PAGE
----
The festival, which is taking place from November 4-8, pays homage to the Pha That Luang stupa, which is revered as a sacred site as it is believed to house a relic of the Buddha, and has been rebuilt several times over the centuries.

In the mid-16th century, King Setthathirat relocated his capital from Luang Prabang to Vientiane and ordered the construction of Pha That Luang in 1566. It is the most important religious structure in Laos and the national symbol, which features on the country’s emblem.

The celebration places a strong emphasis on cultural traditions and Lao lifestyle, with one of the attractions this year being replicas of houses inhabited by Lao people in years gone by, along with depictions of the way of life at that time.

The That Luang square is the site of numerous stalls displaying items produced around Laos under the One District, One Product scheme.

There are also stalls featuring cultural and tourism products, and exhibits depicting innovations, the high-speed railway, logistics zones, and the expressway.

Plenty of entertainment is also on offer with stages set up for cultural shows.

Festival organisers said this year’s event seeks to preserve and promote Lao culture and traditions in a world where outside cultural influences are gaining in popular appeal.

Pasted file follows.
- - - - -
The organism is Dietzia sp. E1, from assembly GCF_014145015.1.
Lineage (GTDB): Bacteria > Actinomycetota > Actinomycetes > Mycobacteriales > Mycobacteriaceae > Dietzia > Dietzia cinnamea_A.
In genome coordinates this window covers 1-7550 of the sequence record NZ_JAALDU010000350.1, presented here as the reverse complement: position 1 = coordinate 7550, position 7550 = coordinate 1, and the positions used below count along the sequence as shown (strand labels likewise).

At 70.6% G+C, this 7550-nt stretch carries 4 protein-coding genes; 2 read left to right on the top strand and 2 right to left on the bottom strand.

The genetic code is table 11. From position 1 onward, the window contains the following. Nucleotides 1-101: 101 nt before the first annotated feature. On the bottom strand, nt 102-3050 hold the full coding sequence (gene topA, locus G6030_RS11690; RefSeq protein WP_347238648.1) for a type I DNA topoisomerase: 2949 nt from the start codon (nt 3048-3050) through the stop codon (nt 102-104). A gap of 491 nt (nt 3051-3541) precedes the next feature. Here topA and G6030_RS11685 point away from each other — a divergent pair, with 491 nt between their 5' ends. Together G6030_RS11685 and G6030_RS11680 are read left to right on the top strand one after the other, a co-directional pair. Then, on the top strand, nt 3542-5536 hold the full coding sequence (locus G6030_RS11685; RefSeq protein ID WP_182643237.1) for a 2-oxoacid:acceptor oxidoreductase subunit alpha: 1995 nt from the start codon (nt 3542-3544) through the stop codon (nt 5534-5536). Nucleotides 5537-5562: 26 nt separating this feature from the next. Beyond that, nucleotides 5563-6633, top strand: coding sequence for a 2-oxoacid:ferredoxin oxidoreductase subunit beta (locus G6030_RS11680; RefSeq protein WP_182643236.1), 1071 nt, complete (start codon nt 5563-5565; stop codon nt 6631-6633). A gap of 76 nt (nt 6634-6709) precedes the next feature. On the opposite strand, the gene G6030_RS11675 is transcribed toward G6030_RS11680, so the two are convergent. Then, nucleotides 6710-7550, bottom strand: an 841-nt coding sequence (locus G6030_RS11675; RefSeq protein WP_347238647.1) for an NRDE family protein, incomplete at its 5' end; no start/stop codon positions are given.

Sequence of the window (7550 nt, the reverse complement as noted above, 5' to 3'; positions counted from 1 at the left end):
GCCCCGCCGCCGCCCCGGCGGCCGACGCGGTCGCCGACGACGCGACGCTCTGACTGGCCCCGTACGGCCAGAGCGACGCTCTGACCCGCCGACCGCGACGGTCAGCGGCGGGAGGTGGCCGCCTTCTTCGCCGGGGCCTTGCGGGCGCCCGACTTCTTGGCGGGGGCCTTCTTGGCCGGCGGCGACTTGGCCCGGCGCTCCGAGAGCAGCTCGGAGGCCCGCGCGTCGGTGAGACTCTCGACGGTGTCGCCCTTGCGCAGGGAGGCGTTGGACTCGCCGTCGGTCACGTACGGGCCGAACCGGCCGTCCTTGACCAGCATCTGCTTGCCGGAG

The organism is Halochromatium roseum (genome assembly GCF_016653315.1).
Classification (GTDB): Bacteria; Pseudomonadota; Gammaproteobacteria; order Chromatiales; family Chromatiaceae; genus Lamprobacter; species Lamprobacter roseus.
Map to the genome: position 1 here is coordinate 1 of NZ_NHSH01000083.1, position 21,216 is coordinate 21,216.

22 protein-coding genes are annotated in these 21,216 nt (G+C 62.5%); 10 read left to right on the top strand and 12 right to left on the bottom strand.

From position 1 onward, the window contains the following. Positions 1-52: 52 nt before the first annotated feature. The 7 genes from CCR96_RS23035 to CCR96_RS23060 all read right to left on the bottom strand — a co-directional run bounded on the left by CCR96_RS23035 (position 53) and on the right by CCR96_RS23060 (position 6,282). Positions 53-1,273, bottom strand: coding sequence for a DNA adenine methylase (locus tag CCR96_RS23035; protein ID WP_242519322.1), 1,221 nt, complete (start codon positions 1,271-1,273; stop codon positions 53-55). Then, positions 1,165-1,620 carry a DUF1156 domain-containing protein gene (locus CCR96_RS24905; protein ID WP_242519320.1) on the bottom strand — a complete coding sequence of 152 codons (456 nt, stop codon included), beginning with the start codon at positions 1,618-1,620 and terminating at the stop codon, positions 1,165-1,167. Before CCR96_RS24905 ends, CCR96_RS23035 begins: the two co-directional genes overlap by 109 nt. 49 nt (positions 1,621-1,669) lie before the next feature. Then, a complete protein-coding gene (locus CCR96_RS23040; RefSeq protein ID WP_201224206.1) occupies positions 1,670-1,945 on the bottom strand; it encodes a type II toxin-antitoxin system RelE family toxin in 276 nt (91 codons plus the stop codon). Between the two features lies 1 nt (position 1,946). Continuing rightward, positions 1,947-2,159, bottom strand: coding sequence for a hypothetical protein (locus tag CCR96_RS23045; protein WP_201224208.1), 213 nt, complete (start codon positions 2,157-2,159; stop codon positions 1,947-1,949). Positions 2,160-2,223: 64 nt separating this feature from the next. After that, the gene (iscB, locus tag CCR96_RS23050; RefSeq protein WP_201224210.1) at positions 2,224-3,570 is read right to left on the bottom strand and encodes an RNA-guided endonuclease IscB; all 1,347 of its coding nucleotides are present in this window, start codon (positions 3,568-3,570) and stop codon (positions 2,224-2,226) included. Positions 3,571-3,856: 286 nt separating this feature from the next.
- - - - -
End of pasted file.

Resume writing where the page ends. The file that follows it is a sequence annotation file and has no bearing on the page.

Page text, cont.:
A large variety of products, including food and other items made in Laos, are on sale and attract bargain hunters, while a special “green garden” exhibit highlights ways to promote a green economy. This year, the organising committee has arranged wide walking paths at the trade fair and a mixed bag of stalls displaying arts-related and other commodities.

There will also be a That Luang stupa consecration ceremony, followed by various religious and traditional events from November 6 to November 8.

The religious festival is held annually with the celebrations lasting for at least three days and culminating on the full moon day of the 11th lunar month.

On Monday, thousands of Buddhists carried colourful pasaatpheung (wax castles) adorned with candles, flowers, money and incense as they joined the annual procession to pay homage to the grand stupa. People from Vientiane’s nine districts take part in the wax castle procession, which starts at Vat Simeuang and moves to the That Luang stupa.

This is one of the highlights of the festival and has remained unchanged over the centuries. It is a time of celebration and sees participants singing, playing traditional instruments, and performing traditional dances. On the last day of the festival, people will rise at dawn for a mass almsgiving ceremony, gather to watch the traditional tikhy match, and take part in the final candlelight procession around the stupa in the evening.

According to